To the transitive family belong verbs which have two open slots, one for a subject and one for an object argument. The verb does not impose any restrictions on the complexity of the transitive argument -- it can vary from a simple noun phrase to a complex relative structure with long-distance dependencies, gerunds or NP's with embedded clauses. Transitive verbs have the general property of undergoing passivisation.

<n0Vn1>=
class  Dian0Vn1
{
        dian0Vn1active[] 
        | dian0Vn1shortpassive[] 
        | dian0Vn1passive[] 
}

class  Reln0Vn1
{
        Dian0Vn1[] ; RelativeAdjunct[]
}

class  n0Vn1
{
        Dian0Vn1[] | Reln0Vn1[] 
}

Ditransitive Family: n0Vn2n1

Ditransitive verbs are those which subcategorise for a subject argument and two object arguments (whose semantic roles are a beneficient and a theme). The ditransitive verbs select also n0Vn1NP2 family.

<n0Vn2n1>=
class  Dian0Vn2n1
{
        Dian0Vn2n1active[] 
        | Dian0Vn2n1shortpassive[] 
        | Dian0Vn2n1passive[] 
}

class  Rel0Vn2n1
{
        Dian0Vn2n1[] ; RelativeAdjunct[]
}

class  n0Vn2n1
{
        Dian0Vn2n1[] | Rel0Vn2n1[]
}
 

Ditransitive Verbs with a Prepositional Phrase: n0Vn1NP2

To this family belong verbs which select a noun complement and a prepositional phrase without any restrictions on the preposition (hence, it is defined as a substitution node). The prepositional phrase contributes to the grammaticality of the sentence and hence, it is modelled as an obligatory complement in the subcategorisation frame. These verbs undergo passivisation.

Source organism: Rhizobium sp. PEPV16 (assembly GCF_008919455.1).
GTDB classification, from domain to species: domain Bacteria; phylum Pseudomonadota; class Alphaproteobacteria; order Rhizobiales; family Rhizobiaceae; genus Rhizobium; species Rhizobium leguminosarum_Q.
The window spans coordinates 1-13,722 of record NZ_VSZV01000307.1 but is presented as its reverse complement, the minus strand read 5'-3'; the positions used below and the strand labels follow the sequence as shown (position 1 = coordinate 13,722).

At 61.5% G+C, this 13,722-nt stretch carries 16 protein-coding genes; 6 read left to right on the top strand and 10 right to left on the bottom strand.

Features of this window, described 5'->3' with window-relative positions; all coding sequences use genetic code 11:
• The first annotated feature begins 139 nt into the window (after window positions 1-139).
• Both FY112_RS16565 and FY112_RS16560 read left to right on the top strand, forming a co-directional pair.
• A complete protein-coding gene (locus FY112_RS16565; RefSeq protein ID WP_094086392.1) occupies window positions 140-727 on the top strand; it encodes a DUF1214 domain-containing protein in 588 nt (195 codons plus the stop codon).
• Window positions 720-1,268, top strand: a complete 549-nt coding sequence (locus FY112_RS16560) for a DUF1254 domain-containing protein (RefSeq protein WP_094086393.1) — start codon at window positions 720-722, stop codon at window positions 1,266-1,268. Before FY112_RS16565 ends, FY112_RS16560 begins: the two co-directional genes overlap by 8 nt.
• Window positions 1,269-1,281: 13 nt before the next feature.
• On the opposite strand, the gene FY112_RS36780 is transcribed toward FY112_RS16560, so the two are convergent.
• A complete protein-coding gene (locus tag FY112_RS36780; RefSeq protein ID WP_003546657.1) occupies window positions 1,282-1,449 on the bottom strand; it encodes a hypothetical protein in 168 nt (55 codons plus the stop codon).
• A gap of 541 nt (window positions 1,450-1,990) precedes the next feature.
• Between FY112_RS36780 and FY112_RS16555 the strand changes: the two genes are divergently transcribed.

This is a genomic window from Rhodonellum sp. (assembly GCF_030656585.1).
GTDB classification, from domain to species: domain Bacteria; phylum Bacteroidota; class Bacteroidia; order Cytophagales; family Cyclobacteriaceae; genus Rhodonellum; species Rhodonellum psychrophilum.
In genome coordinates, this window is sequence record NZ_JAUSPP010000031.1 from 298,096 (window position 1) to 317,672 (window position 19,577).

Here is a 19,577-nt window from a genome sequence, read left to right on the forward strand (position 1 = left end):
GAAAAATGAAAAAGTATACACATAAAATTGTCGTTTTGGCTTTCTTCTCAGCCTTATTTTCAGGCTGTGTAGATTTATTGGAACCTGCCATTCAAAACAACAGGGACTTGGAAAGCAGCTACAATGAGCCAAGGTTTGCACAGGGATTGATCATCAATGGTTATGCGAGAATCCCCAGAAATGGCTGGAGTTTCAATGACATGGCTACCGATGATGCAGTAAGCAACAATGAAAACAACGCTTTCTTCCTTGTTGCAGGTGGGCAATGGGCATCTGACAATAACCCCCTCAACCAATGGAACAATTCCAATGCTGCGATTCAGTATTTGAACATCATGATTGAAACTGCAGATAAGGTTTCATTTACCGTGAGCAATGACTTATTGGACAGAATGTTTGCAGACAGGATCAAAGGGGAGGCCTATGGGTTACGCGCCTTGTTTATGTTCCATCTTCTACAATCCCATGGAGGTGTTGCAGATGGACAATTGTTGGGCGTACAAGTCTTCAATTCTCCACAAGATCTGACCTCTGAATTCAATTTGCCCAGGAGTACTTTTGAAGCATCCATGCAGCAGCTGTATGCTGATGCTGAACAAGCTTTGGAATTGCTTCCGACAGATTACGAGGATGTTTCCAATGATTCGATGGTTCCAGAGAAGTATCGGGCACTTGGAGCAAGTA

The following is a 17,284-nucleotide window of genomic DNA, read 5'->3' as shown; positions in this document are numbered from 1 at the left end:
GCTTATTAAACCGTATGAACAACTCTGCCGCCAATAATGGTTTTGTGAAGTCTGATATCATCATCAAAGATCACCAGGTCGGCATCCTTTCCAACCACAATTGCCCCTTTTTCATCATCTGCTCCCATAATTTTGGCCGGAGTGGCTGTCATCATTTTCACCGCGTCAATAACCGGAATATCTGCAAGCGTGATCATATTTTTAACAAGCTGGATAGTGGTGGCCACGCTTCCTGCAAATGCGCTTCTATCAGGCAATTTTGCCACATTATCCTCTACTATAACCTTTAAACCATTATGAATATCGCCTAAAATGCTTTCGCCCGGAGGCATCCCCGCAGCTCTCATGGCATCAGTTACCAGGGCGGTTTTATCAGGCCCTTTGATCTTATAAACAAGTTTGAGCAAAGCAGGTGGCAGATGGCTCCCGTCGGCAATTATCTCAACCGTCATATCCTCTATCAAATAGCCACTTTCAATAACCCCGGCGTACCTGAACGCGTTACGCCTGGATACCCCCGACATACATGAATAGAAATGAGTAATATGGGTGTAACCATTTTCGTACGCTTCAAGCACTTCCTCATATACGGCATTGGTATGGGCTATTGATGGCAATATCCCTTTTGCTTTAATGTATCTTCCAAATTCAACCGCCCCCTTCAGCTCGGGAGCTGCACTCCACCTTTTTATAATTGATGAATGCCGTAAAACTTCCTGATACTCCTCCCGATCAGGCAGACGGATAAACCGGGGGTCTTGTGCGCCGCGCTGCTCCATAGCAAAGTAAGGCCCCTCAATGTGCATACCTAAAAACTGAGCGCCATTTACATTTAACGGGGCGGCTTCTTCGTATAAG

<n0Vn1NP2>=
class  Dian0Vn1NP2
{
         Dian0Vn1NP2active[] 
        | Dian0Vn1NP2shortpassive[] 
        | Dian0Vn1NP2passive[]  
}

class  Rel0Vn1NP2
{
        Dian0Vn1NP2[] ; RelativeAdjunct[]
}

class  n0Vn1NP2
{
        Dian0Vn1NP2[] | Rel0Vn1NP2[]
}

Ditransitive Verbs with PP with a Prep Coanchor: n0Vn1NP2

Verbs, undergoing the so called dative shift select both n0Vn2n1 and n0Vn1NP2. In the former, the semantic role of the beneficent is encoded as an indirect object without a preposition, whereas in the latter, the beneficent is realised as a prepositional phrase. The verbal item imposes constraints on the preposition making it a coanchor node. These verbs undergo passivisation.

<n0Vn1Pn2>=
class  Dian0Vn1Pn2
{
        dian0Vn1Pn2active[] 
        | dian0Vn1Pn2shortpassive[] 
        | dian0Vn1Pn2passive[]
}

class  Reln0Vn1Pn2
{
        Dian0Vn1Pn2[] ; RelativeAdjunct[]
}

class  n0Vn1Pn2
{       
        Dian0Vn1Pn2[] | Reln0Vn1Pn2[]
}

Transitive Family with a Sentential Complement: n0Vn1s2

This verb family is selected by verbs that require a noun complement and a sentential complement. The S node of the declarative tree is marked for adjunction to allow for long-distance dependencies. These verbs undergo passivisation.

<n0Vn1s2>=
class  Dian0Vn1s2
{
        dian0Vn1s2active[] 
        | dian0Vn1s2shortpassive[] 
        | dian0Vn1s2passive[]
}

class  Reln0Vn1s2
{
        Dian0Vn1s2[] ; RelativeAdjunct[]
}

class  n0Vn1s2
{
        Dian0Vn1s2[] | Reln0Vn1s2[]
}

Intransitive with Particle: n0pl

This family is selected by verbs anchored by a verbal item and coanchored by a particle. The meaning of a verb-particle pair cannot be determined by decomposing it into two stand-alone lexical items. Therefore, they are specified in one lexical entry in the lexicon. These verbs do not undergo any passivisation and their formal definition can be viewed in parallel to the one of n0V.